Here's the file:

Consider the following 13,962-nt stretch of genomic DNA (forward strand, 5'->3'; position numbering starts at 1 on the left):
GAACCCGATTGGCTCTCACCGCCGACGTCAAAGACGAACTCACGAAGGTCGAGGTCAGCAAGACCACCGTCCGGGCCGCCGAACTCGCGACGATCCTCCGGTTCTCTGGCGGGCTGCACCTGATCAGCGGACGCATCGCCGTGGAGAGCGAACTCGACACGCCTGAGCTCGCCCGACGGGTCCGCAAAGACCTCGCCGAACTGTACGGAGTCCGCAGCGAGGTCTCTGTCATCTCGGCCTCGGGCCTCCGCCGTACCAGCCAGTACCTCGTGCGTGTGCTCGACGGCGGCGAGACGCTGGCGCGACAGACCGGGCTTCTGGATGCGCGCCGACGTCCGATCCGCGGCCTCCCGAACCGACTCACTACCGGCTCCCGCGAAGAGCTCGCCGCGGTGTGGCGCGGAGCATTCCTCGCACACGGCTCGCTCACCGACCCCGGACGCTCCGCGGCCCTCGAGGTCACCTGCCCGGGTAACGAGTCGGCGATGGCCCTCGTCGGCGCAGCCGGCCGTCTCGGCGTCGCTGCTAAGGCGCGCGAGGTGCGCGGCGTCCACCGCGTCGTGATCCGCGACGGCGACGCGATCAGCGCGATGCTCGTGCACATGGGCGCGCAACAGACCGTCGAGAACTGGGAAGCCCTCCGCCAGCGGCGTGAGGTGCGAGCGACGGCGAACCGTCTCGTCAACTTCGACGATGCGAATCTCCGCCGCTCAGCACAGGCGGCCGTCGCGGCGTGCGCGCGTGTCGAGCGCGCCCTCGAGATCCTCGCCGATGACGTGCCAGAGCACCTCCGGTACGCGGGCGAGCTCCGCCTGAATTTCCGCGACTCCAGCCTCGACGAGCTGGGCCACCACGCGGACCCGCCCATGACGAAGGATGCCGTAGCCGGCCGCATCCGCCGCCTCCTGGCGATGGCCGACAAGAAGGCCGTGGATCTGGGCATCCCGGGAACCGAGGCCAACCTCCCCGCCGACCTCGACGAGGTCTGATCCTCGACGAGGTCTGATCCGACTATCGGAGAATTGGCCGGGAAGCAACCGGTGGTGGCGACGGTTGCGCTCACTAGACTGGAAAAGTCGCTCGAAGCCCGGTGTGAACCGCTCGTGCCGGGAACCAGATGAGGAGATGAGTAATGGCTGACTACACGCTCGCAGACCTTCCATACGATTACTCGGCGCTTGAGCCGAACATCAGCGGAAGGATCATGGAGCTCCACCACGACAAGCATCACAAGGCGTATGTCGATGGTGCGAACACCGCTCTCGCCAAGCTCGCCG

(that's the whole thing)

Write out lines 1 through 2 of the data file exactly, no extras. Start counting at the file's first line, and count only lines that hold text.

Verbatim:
Consider the following 13,962-nt stretch of genomic DNA (forward strand, 5'->3'; position numbering starts at 1 on the left):
GAACCCGATTGGCTCTCACCGCCGACGTCAAAGACGAACTCACGAAGGTCGAGGTCAGCAAGACCACCGTCCGGGCCGCCGAACTCGCGACGATCCTCCGGTTCTCTGGCGGGCTGCACCTGATCAGCGGACGCATCGCCGTGGAGAGCGAACTCGACACGCCTGAGCTCGCCCGACGGGTCCGCAAAGACCTCGCCGAACTGTACGGAGTCCGCAGCGAGGTCTCTGTCATCTCGGCCTCGGGCCTCCGCCGTACCAGCCAGTACCTCGTGCGTGTGCTCGACGGCGGCGAGACGCTGGCGCGACAGACCGGGCTTCTGGATGCGCGCCGACGTCCGATCCGCGGCCTCCCGAACCGACTCACTACCGGCTCCCGCGAAGAGCTCGCCGCGGTGTGGCGCGGAGCATTCCTCGCACACGGCTCGCTCACCGACCCCGGACGCTCCGCGGCCCTCGAGGTCACCTGCCCGGGTAACGAGTCGGCGATGGCCCTCGTCGGCGCAGCCGGCCGTCTCGGCGTCGCTGCTAAGGCGCGCGAGGTGCGCGGCGTCCACCGCGTCGTGATCCGCGACGGCGACGCGATCAGCGCGATGCTCGTGCACATGGGCGCGCAACAGACCGTCGAGAACTGGGAAGCCCTCCGCCAGCGGCGTGAGGTGCGAGCGACGGCGAACCGTCTCGTCAACTTCGACGATGCGAATCTCCGCCGCTCAGCACAGGCGGCCGTCGCGGCGTGCGCGCGTGTCGAGCGCGCCCTCGAGATCCTCGCCGATGACGTGCCAGAGCACCTCCGGTACGCGGGCGAGCTCCGCCTGAATTTCCGCGACTCCAGCCTCGACGAGCTGGGCCACCACGCGGACCCGCCCATGACGAAGGATGCCGTAGCCGGCCGCATCCGCCGCCTCCTGGCGATGGCCGACAAGAAGGCCGTGGATCTGGGCATCCCGGGAACCGAGGCCAACCTCCCCGCCGACCTCGACGAGGTCTGATCCTCGACGAGGTCTGATCCGACTATCGGAGAATTGGCCGGGAAGCAACCGGTGGTGGCGACGGTTGCGCTCACTAGACTGGAAAAGTCGCTCGAAGCCCGGTGTGAACCGCTCGTGCCGGGAACCAGATGAGGAGATGAGTAATGGCTGACTACACGCTCGCAGACCTTCCATACGATTACTCGGCGCTTGAGCCGAACATCAGCGGAAGGATCATGGAGCTCCACCACGACAAGCATCACAAGGCGTATGTCGATGGTGCGAACACCGCTCTCGCCAAGCTCGCCG